Rosie Gizauskas | Contributing Writer | Tuesday, 2 June 2015

Ask An Adult: Why Do I Freak Out When I\\\\\\\\\\\\\\\'m Home Alone?

Ask An Adult: Why Do I Freak Out When I'm Home Alone?

The Debrief: Do you get freaked out when you're at home alone, even when you're totally safe? Here's why you do it, and how to stop

It’s Friday night and I’ve been looking forward to a night in all week. So why am I sat in my living room with the curtains closed, too scared to go into my kitchen? My heart’s hammering, even though it’s 9pm and I know my flatmates will be coming home in a few hours. Welcome to one of my home alone freak outs – and according to experts, I’m not alone.

We talk about getting home safely from a night out – but what if you don’t feel all that safe once you’ve shut the front door? Why do some of us freak out like this? And more importantly, how can I grow up and stop letting this bother me?  

It sounds really ridiculous, but my biggest fear is seeing someone come towards me through my kitchen window when it’s dark. It doesn’t help that we’ve got a kitchen with big windows and no blinds (we really need to get some blinds). My mind often runs away with itself and I’m genuinely terrified that there’s an axe murderer just waiting for me in my garden. And he’s going to pop up at the window when I’m doing the washing up, obviously.

I think I may have overdosed on horror films when I was at school, but the fear is completely real. 

Dr Elle Boag, a senior lecturer in social psychology at Birmingham City University, told me that it’s not uncommon to panic when you’re home alone. 

‘It’s not just you,’ she says. ‘This is a form of social anxiety. As a species we’re evolved to be quite fearful of something that’s a potential threat, and some people are more vigilant than others. Other people are scared of heights or spiders – things that could have ancestrally killed us. When your body goes into fight or flight mode like this it can be hard to calm down – even when your rational mind knows it’s silly.’ 

Lucy, 27, a make-up artist, confirms that it’s not just me being mental. ‘I had an awful moment last week when I was home alone and there was a power cut at about 10pm. I managed to find my way to the front door, but then I couldn’t find my keys in the dark – it was properly awful. In that split second I was convinced there was somebody hiding in my kitchen or about to come downstairs to kill me.’

So, is there a certain type of person who’ll be more prone to this night time panic? Dr Boag tells me that you could be more prone to this if you’re a natural worrier or anxious in other parts of your life (erm, that’s me all right). 

‘If you’re anxious or needy in relationships then you might feel that you need someone there in order to feel safe at night,’ she says. Well, I’m single and have been for a while, but I know for sure I’d feel safe if I had a boyfriend at home with me – which is probably a tad pathetic, but that’s how it is. 

Some people, it seems, are just more sensitive to what’s going on around them than others (great for driving tests, bad for nights in alone). It could also be that you’ve had a traumatic experience in the past (in which case, counselling and your GP could help) or have been affected deeply by films or the media. Watching Scream seven times over when I was in Year Eight was probably a terrible idea, now I think about it.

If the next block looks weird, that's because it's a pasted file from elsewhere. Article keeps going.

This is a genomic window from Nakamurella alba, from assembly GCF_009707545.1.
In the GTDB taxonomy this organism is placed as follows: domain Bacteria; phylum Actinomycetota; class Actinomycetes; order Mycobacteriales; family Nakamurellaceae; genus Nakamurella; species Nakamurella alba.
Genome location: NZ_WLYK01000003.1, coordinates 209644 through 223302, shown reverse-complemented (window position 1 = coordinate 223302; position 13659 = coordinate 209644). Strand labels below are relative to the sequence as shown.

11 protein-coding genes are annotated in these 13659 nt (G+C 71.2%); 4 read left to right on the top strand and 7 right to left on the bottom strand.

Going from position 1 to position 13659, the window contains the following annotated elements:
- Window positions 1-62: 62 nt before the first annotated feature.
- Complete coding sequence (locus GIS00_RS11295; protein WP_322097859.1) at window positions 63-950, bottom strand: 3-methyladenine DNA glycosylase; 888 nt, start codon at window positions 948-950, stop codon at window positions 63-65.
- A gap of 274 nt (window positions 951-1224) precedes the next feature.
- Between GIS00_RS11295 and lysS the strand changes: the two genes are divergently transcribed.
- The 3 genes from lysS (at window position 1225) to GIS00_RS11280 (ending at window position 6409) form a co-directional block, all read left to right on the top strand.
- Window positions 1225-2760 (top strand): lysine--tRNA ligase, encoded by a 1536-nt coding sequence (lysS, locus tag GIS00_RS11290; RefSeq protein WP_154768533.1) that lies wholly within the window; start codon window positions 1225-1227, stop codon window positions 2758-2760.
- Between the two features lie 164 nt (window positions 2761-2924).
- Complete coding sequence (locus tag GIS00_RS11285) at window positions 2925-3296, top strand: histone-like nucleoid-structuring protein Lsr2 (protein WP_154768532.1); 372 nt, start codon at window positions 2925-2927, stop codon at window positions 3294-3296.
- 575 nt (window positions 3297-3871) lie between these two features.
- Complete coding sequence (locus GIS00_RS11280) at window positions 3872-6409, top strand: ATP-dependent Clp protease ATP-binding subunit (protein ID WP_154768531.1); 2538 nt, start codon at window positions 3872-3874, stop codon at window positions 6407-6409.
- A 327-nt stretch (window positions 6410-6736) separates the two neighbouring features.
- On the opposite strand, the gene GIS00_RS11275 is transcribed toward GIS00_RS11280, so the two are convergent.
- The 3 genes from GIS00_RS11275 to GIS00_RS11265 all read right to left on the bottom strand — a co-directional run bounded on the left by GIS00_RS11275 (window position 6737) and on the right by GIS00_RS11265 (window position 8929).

Interestingly, it seems to make no difference if you’re a woman or a man. Though I’ve never personally had a boy mate confess to me that he holes himself up with his cat for company whenever he’s flipping out about being home alone, the experts I spoke to were in agreement that anxiety affects both sexes in exactly the same way. It’s quite comforting to think that any one of my dad’s mates in the pub might feel this way too – they just don’t admit it. 

So, how can you overcome a phobia of being home alone? I want to be BOSSING it at home like the independent woman I am – not hiding away in my room with the door locked. 

Dr Boag recommends alleviating the amount of fear you experience in ways that work for you. Knowing the things that put you in a happy and relaxed state in everyday life will give you a coping strategy if panic hits. For example, listening to music you like can help produce endorphins and help with stress.

It’s also important to avoid stimulants like caffeine – even tea – because it makes you become hyper-aroused and can cause anxiety. And maybe hold off on the heavy weekends if you’re freaking out at being home alone – big weekends without a proper rest can lead to mid-week panic. 

If you feel you need to, try a herbal supplement, such a Kalms. Then there’s exercise – yoga which can be really effective at calming the mind. And if things are getting really hard, then Dr Boag recommends you talk to your GP.

‘And get a pet!’ she says. See, I knew I wasn’t just a weird cat lady – they do help. 

‘Be kind to yourself,’ recommends counsellor Eve Menezes Cunningham. ‘Imagine yourself as a small child. Would yelling at yourself and telling yourself you’re stupid help? A little empathy can go a long way.

‘You know yourself best. As you imagine it getting dark, think about how you’ll be feeling and what will support you most – even if that’s being barricaded in the living room with something nice to watch on TV.’

Lastly, address the situation in a practical manner. Check your front door is locked before it goes dark when you’re feeling more robust, and if your locks aren’t as safe as you like, arrange to get them changed. 

Now, I’m off to get some blinds for the kitchen, via the gym. But my cat’s going nowhere. 

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Follow Rosie on Twitter: @rgizza 

 

Tags: Housing Woes